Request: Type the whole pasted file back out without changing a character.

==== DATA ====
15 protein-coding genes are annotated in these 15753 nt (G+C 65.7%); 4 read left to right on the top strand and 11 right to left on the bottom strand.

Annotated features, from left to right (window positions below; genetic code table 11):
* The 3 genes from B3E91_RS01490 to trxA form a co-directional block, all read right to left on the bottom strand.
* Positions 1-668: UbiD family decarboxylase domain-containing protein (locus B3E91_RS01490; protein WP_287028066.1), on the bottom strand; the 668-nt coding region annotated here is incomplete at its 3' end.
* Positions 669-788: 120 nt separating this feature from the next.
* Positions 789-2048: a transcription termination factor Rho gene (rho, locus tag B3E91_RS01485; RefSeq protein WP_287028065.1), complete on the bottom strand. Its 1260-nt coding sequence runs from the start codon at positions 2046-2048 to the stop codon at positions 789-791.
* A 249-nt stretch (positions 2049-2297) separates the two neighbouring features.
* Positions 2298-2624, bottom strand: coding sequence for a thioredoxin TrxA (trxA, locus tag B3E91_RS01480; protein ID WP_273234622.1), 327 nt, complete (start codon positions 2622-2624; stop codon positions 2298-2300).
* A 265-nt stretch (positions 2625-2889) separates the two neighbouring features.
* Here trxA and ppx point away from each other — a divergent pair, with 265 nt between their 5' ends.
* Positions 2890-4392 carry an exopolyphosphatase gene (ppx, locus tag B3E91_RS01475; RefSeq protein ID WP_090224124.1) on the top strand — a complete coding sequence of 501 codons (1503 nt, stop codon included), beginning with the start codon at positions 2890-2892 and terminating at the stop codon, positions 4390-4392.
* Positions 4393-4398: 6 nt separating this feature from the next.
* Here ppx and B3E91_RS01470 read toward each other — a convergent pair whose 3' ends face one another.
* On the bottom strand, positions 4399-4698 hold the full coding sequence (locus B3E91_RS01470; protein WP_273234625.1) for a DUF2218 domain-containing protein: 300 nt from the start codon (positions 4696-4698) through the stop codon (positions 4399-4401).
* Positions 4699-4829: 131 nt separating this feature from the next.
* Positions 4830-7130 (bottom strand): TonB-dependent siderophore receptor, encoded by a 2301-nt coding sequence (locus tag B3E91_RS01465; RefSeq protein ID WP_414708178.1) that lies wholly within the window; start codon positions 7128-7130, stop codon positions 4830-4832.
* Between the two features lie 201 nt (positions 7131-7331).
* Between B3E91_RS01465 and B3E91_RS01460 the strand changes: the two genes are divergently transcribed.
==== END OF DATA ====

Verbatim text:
15 protein-coding genes are annotated in these 15753 nt (G+C 65.7%); 4 read left to right on the top strand and 11 right to left on the bottom strand.

Annotated features, from left to right (window positions below; genetic code table 11):
* The 3 genes from B3E91_RS01490 to trxA form a co-directional block, all read right to left on the bottom strand.
* Positions 1-668: UbiD family decarboxylase domain-containing protein (locus B3E91_RS01490; protein WP_287028066.1), on the bottom strand; the 668-nt coding region annotated here is incomplete at its 3' end.
* Positions 669-788: 120 nt separating this feature from the next.
* Positions 789-2048: a transcription termination factor Rho gene (rho, locus tag B3E91_RS01485; RefSeq protein WP_287028065.1), complete on the bottom strand. Its 1260-nt coding sequence runs from the start codon at positions 2046-2048 to the stop codon at positions 789-791.
* A 249-nt stretch (positions 2049-2297) separates the two neighbouring features.
* Positions 2298-2624, bottom strand: coding sequence for a thioredoxin TrxA (trxA, locus tag B3E91_RS01480; protein ID WP_273234622.1), 327 nt, complete (start codon positions 2622-2624; stop codon positions 2298-2300).
* A 265-nt stretch (positions 2625-2889) separates the two neighbouring features.
* Here trxA and ppx point away from each other — a divergent pair, with 265 nt between their 5' ends.
* Positions 2890-4392 carry an exopolyphosphatase gene (ppx, locus tag B3E91_RS01475; RefSeq protein ID WP_090224124.1) on the top strand — a complete coding sequence of 501 codons (1503 nt, stop codon included), beginning with the start codon at positions 2890-2892 and terminating at the stop codon, positions 4390-4392.
* Positions 4393-4398: 6 nt separating this feature from the next.
* Here ppx and B3E91_RS01470 read toward each other — a convergent pair whose 3' ends face one another.
* On the bottom strand, positions 4399-4698 hold the full coding sequence (locus B3E91_RS01470; protein WP_273234625.1) for a DUF2218 domain-containing protein: 300 nt from the start codon (positions 4696-4698) through the stop codon (positions 4399-4401).
* Positions 4699-4829: 131 nt separating this feature from the next.
* Positions 4830-7130 (bottom strand): TonB-dependent siderophore receptor, encoded by a 2301-nt coding sequence (locus tag B3E91_RS01465; RefSeq protein ID WP_414708178.1) that lies wholly within the window; start codon positions 7128-7130, stop codon positions 4830-4832.
* Between the two features lie 201 nt (positions 7131-7331).
* Between B3E91_RS01465 and B3E91_RS01460 the strand changes: the two genes are divergently transcribed.